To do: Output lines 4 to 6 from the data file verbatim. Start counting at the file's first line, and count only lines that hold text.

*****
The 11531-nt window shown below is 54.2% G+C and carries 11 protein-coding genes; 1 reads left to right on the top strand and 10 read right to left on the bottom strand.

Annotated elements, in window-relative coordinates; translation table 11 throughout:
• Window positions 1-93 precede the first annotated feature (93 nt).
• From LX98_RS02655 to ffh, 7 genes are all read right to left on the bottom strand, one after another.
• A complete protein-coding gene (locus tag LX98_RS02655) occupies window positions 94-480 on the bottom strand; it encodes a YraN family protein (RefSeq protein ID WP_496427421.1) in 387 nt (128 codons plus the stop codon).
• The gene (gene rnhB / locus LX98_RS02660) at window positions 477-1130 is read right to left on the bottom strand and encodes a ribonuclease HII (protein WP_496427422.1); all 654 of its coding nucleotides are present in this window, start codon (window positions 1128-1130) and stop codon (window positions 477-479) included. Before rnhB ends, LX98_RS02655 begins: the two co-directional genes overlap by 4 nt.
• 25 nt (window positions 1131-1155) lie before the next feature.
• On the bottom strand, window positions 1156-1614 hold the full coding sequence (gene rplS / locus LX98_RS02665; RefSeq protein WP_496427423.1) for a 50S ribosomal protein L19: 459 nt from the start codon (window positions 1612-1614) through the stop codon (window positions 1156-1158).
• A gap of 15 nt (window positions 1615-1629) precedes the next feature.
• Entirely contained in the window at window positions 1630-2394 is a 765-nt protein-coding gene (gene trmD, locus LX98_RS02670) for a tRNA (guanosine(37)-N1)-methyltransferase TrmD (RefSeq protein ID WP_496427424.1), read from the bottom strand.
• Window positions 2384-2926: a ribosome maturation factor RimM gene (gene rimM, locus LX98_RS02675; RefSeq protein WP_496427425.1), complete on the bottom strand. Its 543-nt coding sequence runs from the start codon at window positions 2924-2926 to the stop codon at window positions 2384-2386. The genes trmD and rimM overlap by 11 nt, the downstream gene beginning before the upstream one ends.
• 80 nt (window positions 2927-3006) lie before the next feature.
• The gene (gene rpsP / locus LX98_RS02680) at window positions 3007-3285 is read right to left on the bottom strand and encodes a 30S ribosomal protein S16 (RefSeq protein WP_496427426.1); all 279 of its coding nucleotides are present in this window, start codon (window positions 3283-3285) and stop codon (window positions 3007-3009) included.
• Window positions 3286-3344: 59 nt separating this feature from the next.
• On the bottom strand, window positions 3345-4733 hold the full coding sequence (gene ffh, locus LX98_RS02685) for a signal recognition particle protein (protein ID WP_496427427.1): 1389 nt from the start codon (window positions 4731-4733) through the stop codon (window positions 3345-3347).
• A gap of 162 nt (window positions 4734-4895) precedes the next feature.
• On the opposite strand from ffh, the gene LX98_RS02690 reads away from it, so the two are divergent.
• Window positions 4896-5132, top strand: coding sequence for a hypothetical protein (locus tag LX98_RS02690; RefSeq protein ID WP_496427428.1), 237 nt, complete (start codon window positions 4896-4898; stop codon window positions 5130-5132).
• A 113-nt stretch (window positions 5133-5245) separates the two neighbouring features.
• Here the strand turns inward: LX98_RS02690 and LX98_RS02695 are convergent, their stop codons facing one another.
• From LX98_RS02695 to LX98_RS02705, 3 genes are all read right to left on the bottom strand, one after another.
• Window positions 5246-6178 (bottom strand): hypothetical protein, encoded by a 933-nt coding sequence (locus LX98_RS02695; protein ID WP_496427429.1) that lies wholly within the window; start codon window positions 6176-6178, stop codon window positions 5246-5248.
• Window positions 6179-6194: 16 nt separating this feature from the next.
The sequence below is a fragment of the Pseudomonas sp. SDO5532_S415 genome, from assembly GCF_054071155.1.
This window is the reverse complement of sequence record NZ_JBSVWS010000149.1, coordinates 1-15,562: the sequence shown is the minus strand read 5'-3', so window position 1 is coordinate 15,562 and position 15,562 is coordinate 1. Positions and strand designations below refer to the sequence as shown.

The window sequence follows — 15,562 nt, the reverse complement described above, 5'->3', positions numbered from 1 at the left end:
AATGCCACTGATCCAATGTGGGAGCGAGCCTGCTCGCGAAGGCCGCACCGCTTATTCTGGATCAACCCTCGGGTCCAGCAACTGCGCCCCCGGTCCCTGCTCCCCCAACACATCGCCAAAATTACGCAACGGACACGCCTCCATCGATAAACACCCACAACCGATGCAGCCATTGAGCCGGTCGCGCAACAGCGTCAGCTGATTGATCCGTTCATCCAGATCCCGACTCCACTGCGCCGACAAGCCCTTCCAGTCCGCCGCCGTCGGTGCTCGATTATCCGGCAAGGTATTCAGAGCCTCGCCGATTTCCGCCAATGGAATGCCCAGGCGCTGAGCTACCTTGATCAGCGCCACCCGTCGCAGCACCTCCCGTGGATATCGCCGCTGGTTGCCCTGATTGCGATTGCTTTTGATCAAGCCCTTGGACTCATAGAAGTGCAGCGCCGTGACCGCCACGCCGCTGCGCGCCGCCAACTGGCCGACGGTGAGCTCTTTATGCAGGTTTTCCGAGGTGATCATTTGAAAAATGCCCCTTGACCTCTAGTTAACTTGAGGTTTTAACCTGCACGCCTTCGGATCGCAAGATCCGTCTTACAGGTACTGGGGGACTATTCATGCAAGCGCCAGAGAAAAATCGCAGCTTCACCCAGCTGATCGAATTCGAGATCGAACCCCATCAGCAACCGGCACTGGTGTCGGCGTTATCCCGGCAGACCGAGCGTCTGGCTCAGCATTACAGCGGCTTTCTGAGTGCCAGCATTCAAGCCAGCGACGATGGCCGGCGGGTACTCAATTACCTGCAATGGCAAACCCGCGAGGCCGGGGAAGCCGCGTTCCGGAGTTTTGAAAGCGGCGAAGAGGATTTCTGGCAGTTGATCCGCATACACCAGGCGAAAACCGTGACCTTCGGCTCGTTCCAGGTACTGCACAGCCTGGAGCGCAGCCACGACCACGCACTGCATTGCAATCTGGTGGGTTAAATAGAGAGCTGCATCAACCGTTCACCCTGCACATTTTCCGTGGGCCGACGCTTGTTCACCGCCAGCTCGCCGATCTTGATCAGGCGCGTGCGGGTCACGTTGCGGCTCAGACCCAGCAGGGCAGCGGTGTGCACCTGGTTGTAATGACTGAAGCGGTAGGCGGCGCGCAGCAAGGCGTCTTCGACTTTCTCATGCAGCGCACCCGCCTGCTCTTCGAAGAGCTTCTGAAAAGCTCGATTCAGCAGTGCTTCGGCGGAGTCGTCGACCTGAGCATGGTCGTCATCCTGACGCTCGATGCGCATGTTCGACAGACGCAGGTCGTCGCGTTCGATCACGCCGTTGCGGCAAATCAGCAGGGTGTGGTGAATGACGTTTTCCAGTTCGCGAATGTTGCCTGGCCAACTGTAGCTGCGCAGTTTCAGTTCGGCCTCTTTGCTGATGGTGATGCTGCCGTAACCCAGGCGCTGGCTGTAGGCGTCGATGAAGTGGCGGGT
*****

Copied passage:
• From LX98_RS02655 to ffh, 7 genes are all read right to left on the bottom strand, one after another.
• A complete protein-coding gene (locus tag LX98_RS02655) occupies window positions 94-480 on the bottom strand; it encodes a YraN family protein (RefSeq protein ID WP_496427421.1) in 387 nt (128 codons plus the stop codon).
• The gene (gene rnhB / locus LX98_RS02660) at window positions 477-1130 is read right to left on the bottom strand and encodes a ribonuclease HII (protein WP_496427422.1); all 654 of its coding nucleotides are present in this window, start codon (window positions 1128-1130) and stop codon (window positions 477-479) included. Before rnhB ends, LX98_RS02655 begins: the two co-directional genes overlap by 4 nt.